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Historical Marker unveiled for Robertson Art Tile Company

by Tianna Grosch

Robertson Art Tile Company (RATC), founded in 1890, was honored on August 23rd with an unveiling ceremony of its Historical Marker, at the intersection of S. Pennsylvania Avenue and Green Street, in Morrisville.

To be approved for an Official State Historical Marker, a building must have statewide and national significance that reaches beyond local recognition.

According to the Historical Marker Program Coordinator, Karen Gallee, the site’s nominator, David B. Long, a local historian, pointed out that RATC, “fits this criteria perfectly with its pioneering and innovative hand in the tile industry.”

Though this company isn’t widely known, among its most well-known legacies is perfecting the pure white tile glaze, found today in many bathrooms and hospitals. Robertson’s survived almost 100 continuous years and changed ownership several times.

Throughout its lengthy period producing millions of square feet of ceramic tile, Robertson’s tile-making process often set standards for others to follow.

It was the first tile company to design ceramic mosaic tiles for use in swimming pools and the first to use the single-fire method, which saved time and money.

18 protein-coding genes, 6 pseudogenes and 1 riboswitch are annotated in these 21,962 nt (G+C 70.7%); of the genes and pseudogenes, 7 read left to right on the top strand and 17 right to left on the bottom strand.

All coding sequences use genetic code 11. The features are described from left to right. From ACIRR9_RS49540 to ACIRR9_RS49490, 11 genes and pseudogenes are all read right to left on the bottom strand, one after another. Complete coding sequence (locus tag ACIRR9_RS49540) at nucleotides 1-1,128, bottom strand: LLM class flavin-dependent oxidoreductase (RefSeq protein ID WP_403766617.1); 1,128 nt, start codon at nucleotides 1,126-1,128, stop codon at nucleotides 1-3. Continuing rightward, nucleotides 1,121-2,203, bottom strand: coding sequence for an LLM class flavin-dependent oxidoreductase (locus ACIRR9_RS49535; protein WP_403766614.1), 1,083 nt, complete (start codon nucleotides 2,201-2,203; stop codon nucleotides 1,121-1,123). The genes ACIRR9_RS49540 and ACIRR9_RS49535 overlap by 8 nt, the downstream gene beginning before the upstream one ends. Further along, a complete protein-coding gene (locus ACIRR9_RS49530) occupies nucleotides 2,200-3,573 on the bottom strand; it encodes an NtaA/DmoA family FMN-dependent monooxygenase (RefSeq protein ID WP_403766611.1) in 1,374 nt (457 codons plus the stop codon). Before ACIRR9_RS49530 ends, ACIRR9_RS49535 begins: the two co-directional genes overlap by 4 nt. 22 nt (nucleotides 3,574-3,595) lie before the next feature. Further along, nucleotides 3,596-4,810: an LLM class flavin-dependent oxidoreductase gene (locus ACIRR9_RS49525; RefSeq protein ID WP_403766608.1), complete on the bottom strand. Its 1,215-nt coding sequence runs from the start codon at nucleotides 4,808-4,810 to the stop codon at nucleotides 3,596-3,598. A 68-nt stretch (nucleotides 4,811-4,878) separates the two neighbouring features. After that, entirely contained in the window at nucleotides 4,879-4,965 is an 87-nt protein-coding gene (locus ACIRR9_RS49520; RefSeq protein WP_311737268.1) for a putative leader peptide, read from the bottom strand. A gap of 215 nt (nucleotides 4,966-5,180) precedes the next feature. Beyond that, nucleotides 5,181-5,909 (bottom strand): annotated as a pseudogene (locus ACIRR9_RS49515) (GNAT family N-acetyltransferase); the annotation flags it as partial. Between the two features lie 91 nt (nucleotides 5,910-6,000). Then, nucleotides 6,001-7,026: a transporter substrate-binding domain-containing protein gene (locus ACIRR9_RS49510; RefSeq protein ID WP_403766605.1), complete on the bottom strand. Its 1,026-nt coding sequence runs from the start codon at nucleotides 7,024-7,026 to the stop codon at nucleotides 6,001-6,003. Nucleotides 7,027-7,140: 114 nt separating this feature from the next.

Robertson’s was also one of the first to incorporate an on-site research lab for quality control. Its products were known as ‘only the best.’

Robertson’s proved its innovative endurance in keeping up with changing times – when the government ordered the company to cease tile production during World War II, it produced grinding wheels until the end of the war when tile was produced again.

Nancy Sherlock of Morrisville Borough explains the tile company’s large local presence. “Robertson’s was the only tile company in the area at the time,” Nancy says. “Almost all Levittown homes installed this tile during the 1950s, so it has a large place in the community.”

Morrisville resident Annie Milionis has done extensive research on how Robertson tiles were used – in Philly and Boston subways, churches, YMCA’s, and in the swimming pool and gymnasium of Syracuse University, just to name a few.

Numerous individuals attended the unveiling ceremony, among them Suzanna Barucco of the Historic Preservation Board; nominator David Long; two former employees of RATC who worked on the clay conveyance lines, Bob and Robyn Kronnagel; and PA State Representative Perry Warren.

“Our heritage is a huge part of who we are and what brought us here,” Rep Warren said at the ceremony. “It’s important to remember and dedicate your history, to remind us where we came from.”

The Historical Marker was erected in close proximity to the company’s original location and represents the large influence it had on the community and tile production.

PHOTO CAP: An old photo of the Robertson Art Tile Company